Graduate studies at Western
In P. V. Spade (ed.), The Cambridge Companion to Ockham. Cambridge (1999)
|Abstract||William of Ockham's semantic theory was founded on the idea that thought takes place in a language not unlike the languages in which spoken and written communication occur. This mental language was held to have a number of features in common with everyday languages. For example, mental language has simple terms, not unlike words, out of which complex expressions can be constructed. As with words, each of these terms has some meaning, or signification; in fact Ockham held that the signification of everyday words derives precisely from the signification of mental terms. Furthermore, the meaning of a mental expression depends directly on the meaning of its constituent terms, as is the case with expressions in more familiar languages|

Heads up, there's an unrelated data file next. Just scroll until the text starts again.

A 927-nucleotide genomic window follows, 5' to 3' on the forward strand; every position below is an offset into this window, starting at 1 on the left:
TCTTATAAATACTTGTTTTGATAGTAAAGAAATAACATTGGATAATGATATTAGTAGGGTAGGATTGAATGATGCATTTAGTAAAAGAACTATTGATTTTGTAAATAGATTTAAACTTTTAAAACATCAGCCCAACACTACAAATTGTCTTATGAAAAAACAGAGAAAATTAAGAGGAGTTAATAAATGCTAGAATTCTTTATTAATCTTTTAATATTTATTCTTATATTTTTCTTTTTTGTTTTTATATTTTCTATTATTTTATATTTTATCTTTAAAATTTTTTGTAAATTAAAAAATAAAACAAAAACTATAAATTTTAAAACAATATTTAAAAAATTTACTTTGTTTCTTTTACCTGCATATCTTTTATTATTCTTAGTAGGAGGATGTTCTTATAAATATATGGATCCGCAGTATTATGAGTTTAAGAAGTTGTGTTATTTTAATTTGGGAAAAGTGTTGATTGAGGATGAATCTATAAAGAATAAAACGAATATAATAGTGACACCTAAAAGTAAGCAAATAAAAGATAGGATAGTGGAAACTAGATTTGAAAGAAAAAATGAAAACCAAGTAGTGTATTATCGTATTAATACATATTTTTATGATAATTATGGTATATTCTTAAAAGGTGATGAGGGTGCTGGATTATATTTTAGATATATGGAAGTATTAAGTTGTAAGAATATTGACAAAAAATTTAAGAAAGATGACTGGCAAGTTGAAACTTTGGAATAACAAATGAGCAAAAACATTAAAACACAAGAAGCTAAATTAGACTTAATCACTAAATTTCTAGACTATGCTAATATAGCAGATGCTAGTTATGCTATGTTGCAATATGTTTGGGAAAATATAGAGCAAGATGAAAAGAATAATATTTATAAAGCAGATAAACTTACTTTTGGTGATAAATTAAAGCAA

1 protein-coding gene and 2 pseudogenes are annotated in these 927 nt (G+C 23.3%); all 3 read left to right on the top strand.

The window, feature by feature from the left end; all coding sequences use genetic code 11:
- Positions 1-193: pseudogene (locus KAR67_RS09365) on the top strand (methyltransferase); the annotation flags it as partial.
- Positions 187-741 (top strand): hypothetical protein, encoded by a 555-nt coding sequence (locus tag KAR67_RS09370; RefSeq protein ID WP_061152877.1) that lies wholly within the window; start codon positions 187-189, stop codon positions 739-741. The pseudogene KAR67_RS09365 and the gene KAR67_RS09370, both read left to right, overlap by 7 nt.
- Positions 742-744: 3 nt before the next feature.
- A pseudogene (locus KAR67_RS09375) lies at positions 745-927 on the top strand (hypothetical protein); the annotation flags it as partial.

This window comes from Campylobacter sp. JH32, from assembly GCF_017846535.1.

|Keywords||No keywords specified (fix it)|
|Categories||categorize this paper)|
|Through your library||Configure|
Similar books and articles
Paul Vincent Spade (1980). Synonymy and Equivocation in Ockham's Mental Language. Journal of the History of Philosophy 18 (1):9-22.
Gordon Hull (2006). Hobbes's Radical Nominalism. Epoché 11 (1):201-223.
Mikko Yrjönsuuri (1997). Supposition and Truth in Ockham's Mental Language. Topoi 16 (1):15-25.
Hester Goodenough Gelber (1984). I Cannot Tell a Lie. Hugh Lawton's Critique of Ockham on Mental Language. Franciscan Studies 44:141-179.
Yiwei Zheng (2001). Ockham's Connotation Theory and Ontological Elimination. Journal of Philosophical Research 26:623-634.
Martin Lenz (2008). Why is Thought Linguistic? Ockham's Two Conceptions of the Intellect. Vivarium 46 (3):302-317.
Added to index2009-01-28
Total downloads66 ( #16,578 of 739,319 )
Recent downloads (6 months)1 ( #61,243 of 739,319 )
How can I increase my downloads?